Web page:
However, several riders were still halfway to the last lap and the Almada rider ended up being overtaken by Spaniards Jorge Martin (Ducati), Brad Binder and Aprilia Spaniards Aleix Espargaro and Maverick Viñales.

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Pole position was won by Marc Marquez 1,071 days after he was the fastest in qualifying for the MotoGP World Championship, namely the 2019 Japanese Grand Prix.

“I am very pleased with the pole position. This morning I felt very strong on the wet track and decided to give it a try. This is very important for us and for the future. Tomorrow, on a dry surface, everything will be different. history,” said the Spanish rider, who has already become world champion eight times.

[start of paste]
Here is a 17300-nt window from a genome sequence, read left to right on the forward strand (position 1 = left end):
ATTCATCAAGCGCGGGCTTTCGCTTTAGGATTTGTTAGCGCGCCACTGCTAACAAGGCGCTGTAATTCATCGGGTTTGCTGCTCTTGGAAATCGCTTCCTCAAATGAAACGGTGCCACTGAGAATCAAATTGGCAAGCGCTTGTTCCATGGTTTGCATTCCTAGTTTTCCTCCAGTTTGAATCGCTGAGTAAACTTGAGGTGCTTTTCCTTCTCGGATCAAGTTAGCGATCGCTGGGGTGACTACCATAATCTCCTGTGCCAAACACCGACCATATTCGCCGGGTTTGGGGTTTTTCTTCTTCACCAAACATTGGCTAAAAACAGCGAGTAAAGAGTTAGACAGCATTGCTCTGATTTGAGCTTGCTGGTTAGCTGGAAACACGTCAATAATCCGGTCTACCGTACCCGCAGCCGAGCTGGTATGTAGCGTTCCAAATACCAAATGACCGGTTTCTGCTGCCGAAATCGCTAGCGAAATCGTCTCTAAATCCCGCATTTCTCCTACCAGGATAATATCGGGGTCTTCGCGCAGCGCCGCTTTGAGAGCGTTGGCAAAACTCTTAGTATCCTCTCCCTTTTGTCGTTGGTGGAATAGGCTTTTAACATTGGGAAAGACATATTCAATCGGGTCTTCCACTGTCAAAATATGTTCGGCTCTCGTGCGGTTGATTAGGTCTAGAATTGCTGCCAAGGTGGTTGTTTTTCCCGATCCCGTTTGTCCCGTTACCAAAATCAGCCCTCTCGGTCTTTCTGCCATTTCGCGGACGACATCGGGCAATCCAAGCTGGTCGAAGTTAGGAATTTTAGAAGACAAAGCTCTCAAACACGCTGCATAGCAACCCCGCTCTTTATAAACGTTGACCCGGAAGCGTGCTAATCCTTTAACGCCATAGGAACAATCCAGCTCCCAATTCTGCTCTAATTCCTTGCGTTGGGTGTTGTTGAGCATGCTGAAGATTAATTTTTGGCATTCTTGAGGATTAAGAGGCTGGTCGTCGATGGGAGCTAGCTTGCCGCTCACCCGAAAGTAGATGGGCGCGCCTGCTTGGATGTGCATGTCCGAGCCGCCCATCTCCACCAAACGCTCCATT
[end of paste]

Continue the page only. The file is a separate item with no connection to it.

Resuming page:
The rain that hit the Motegi track became a headache for the riders and the organization, which was forced to interrupt the Moto2 qualifying nine minutes before the end and cancel the third free practice in MotoGP.

Traffic on the track only resumed after more than an hour, and the wet track was the cause of several accidents, including that of a Portuguese KTM rider who slid off the pavement without physical consequences.

Johann Zarco’s Ducati was the fastest today, reaching 302 kilometers per hour, while Oliveira’s KTM lost 30 kilometers per hour in a straight line (the maximum speed achieved by the Portuguese was 270 kilometers per hour). Luca Marini’s Ducati was the slowest, reaching 255.9 kilometers per hour, leaving the Italian in 10th place.

Champion and championship leader Fabio Quartararo (Yamaha) of France finished ninth behind Miguel Oliveira, while World Cup runner-up Francesco Bagnaia (Ducati) of Italy finished 12th and last in the second quarter, bringing together the top 10 fastest in free practice and the top two in the first quarter.

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Already the Italian Enea Bastianini (Ducati), the winner of the previous stage in Aragon, remained in Q1, where he fell without physical consequences.